Friday, September 07, 2012
Guest Blog - Top Hiking Spots in the Great Smoky Mountains
Top Spots for Hikers to Check Out
in The Great Smoky Mountains
The Great Smoky Mountains have many wonderful areas to hike and depending on the season, you’ll want to hike in specific spots. The fall is perhaps one of the most beautiful times of year to pull out your hiking gear and go explore the mountains.
Certain factors throughout the year can affect just how spectacular the foliage will be come fall; luckily the area was quite dry and in a state of drought for the summer so that means the leaves will do a particularly impressive change of shades this year. The time of fall you plan to hike will also impact the areas that you should choose to hike in.
The early fall will be the best time to visit high elevation locations like Andrew’s Bald, Mt. LeConte, The Jump Off and Rocky Top. Andrew’s Bald has some incredible views but can be significantly cooler – by as much as ten to twenty degrees because of its elevation. If you are planning to hike Andrew’s Bald, the parking area is shared with Clingman’s Dome (the highest point on the range) and you should consider waterproof footwear and a walking stick to migrate the rough and often wet trail.
Similarly, mid fall or the majority of October is another time you want to focus on higher elevation spots. The reasoning behind this is that the foliage turns sooner at higher elevations so you essentially should start high and work your way down lower as the season progresses. Great mid-fall locations to hike are Gregory Bald, Mt. Cammerer and Spence Field. Spence field can be reached by going right on the Bote Mountain trail from the Anthony Creek Trail, a little over five miles on the Bote Mountain Trail should bring you to the Appalachian Trail and Spence Field junction. The attraction to the field as a sight-seeing spot is that you can view the North Carolina side of the mountains if it’s clear and during early summer the laurel is in full bloom, which is positively breath-taking.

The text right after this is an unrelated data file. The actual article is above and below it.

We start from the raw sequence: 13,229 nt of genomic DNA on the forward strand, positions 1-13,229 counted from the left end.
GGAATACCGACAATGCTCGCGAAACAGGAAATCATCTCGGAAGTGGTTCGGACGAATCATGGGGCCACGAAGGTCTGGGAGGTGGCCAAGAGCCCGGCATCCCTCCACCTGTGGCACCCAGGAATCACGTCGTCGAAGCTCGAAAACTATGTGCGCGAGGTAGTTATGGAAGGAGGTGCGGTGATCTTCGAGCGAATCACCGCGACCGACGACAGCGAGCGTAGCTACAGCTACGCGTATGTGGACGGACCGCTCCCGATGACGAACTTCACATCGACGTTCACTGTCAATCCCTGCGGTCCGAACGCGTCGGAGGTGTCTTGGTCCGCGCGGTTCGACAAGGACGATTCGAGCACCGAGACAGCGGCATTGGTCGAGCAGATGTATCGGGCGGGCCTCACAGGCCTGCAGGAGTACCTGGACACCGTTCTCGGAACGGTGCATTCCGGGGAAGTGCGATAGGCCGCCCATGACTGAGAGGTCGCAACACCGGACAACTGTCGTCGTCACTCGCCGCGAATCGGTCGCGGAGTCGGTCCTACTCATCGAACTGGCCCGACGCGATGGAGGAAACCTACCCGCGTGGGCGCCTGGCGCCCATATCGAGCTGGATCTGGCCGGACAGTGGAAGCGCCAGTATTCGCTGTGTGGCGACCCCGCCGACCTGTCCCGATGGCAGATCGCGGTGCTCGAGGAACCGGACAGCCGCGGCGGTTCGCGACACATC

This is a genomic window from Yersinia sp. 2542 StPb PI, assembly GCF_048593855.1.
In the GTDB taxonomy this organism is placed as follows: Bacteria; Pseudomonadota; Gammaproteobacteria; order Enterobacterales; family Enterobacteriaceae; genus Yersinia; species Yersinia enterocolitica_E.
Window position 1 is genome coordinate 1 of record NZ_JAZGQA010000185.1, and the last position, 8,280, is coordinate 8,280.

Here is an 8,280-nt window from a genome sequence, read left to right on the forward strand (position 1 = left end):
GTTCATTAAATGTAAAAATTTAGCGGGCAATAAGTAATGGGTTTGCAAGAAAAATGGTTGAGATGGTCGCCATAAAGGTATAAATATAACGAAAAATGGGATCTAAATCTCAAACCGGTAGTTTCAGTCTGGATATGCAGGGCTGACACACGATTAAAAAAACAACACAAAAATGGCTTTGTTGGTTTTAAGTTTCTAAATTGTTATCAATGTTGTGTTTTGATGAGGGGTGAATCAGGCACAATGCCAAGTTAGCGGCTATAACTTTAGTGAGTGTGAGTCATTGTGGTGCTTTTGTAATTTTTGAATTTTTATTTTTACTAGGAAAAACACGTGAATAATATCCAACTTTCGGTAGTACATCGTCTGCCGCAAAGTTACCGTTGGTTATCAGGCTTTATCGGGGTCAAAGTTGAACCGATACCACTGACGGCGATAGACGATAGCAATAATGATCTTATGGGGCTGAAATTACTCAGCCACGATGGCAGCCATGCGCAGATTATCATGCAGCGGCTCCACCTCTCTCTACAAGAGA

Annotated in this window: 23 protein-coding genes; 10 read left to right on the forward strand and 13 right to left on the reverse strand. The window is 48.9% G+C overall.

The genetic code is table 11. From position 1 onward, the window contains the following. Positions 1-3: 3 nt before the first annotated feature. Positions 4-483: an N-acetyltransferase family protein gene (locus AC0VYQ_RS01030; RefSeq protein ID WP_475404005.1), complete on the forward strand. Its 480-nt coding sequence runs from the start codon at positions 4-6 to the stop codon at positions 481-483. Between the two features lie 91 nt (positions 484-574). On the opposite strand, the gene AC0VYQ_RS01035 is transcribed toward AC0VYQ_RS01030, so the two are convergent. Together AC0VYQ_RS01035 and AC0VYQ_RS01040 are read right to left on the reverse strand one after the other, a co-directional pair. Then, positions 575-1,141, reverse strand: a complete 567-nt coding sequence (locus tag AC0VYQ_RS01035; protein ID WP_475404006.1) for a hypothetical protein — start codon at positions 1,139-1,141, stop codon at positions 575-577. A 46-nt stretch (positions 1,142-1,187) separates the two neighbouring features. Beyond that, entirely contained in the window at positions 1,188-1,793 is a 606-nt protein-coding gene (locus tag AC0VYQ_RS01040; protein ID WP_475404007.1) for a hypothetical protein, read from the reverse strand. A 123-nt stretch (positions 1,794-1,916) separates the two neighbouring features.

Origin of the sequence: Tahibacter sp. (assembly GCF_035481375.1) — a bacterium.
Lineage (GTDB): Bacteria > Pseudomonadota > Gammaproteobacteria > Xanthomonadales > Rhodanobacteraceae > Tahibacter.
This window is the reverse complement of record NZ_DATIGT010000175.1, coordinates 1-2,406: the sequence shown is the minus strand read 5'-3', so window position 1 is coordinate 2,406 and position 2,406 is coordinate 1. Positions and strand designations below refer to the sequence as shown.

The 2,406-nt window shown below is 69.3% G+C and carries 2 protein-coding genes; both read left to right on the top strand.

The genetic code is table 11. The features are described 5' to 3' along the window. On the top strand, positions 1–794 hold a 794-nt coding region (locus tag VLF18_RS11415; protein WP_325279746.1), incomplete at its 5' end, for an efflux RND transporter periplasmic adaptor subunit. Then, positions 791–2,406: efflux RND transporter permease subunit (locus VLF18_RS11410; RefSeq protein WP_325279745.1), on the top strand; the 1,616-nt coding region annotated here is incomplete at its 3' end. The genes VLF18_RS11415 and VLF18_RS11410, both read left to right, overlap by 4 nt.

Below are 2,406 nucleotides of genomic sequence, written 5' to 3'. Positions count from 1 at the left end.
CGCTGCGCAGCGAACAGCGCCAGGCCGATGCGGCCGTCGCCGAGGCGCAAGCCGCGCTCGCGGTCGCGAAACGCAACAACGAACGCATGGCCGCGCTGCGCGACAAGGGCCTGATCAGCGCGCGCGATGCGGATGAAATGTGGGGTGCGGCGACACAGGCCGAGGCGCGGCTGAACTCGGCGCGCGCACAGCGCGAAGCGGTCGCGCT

Late fall or most of the month of November will be best utilized at the lower elevation areas like Miegs Mountain Trail, Deep Creek Loop or Indian Creek Trail. These are by no means all your options but definitely some of the top ones to take into consideration. Mid-October through November are when the leaves are at their most vibrant and brilliant at lower elevations but the earlier fall period is still a great time to hike the Smokies and enjoy the mild weather. The Indian Creek Trail is a great, easy trail for the hiker that isn’t looking for too much of a challenge. The wonderful bonus of this leisurely trail is that it accesses two different falls; both the Tom Branch Falls and Indian Creek Falls are at your fingertips on this route. If you’re not up for walking it you can bring a sturdy bike for this section of the trail. Entering the water is not recommended and pets are prohibited.
No matter where or when you plan to hike, keep some basic safety rules in mind:
· Always let someone know where you are going and what time you expect to be back. Know your limitations. Carry a map for the area where you plan to hike.
· Keep a small first aid kit handy. A pocket size one will do.
· If you have severe allergies, especially to bees, be sure to carry an Epi pen. If you have never suffered an insect bite and do not know if you have allergies, carry an antihistamine such as Benadryl (make sure to carry child size doses if hiking with children)
· Respect nature. Do not litter. Take only photos and do not encourage contact with wildlife. Remember, dogs are not allowed on the trails in the Great Smoky Mountains.
Hiking in the Great Smoky Mountains is an unforgettable experience. Make sure doing so is on your bucket list.
Guest Author: Elk Springs Resort 1088 Powdermill Road Gatlinburg, TN 37738 | 865-233-2390 | Enjoy privacy and mountain views while relaxing on your vacation in one of our secluded luxury cabins located in a private 68 acre resort setting. We're nestled in the historic Arts and Crafts Community and border the Great Smoky Mountains National Park.